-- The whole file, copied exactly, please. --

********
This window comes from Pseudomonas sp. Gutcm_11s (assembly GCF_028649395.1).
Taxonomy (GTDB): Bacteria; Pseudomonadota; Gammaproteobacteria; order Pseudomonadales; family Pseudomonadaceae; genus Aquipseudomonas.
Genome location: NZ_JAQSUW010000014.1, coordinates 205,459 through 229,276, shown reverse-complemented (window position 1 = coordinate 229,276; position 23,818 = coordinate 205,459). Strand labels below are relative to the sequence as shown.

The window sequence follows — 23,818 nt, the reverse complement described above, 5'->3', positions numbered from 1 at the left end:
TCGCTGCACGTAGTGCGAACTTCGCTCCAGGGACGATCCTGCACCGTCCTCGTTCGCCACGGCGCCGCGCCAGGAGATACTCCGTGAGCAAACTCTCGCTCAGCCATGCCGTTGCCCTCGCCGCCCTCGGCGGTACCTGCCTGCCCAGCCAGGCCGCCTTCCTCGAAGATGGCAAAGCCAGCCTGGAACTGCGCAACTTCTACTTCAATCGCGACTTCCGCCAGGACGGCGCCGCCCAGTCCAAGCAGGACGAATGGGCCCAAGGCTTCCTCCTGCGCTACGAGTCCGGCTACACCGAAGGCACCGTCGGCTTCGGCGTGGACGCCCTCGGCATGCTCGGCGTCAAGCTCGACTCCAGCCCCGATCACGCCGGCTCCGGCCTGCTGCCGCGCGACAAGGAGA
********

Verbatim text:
This window comes from Pseudomonas sp. Gutcm_11s (assembly GCF_028649395.1).
Taxonomy (GTDB): Bacteria; Pseudomonadota; Gammaproteobacteria; order Pseudomonadales; family Pseudomonadaceae; genus Aquipseudomonas.
Genome location: NZ_JAQSUW010000014.1, coordinates 205,459 through 229,276, shown reverse-complemented (window position 1 = coordinate 229,276; position 23,818 = coordinate 205,459). Strand labels below are relative to the sequence as shown.

The window sequence follows — 23,818 nt, the reverse complement described above, 5'->3', positions numbered from 1 at the left end:
TCGCTGCACGTAGTGCGAACTTCGCTCCAGGGACGATCCTGCACCGTCCTCGTTCGCCACGGCGCCGCGCCAGGAGATACTCCGTGAGCAAACTCTCGCTCAGCCATGCCGTTGCCCTCGCCGCCCTCGGCGGTACCTGCCTGCCCAGCCAGGCCGCCTTCCTCGAAGATGGCAAAGCCAGCCTGGAACTGCGCAACTTCTACTTCAATCGCGACTTCCGCCAGGACGGCGCCGCCCAGTCCAAGCAGGACGAATGGGCCCAAGGCTTCCTCCTGCGCTACGAGTCCGGCTACACCGAAGGCACCGTCGGCTTCGGCGTGGACGCCCTCGGCATGCTCGGCGTCAAGCTCGACTCCAGCCCCGATCACGCCGGCTCCGGCCTGCTGCCGCGCGACAAGGAGA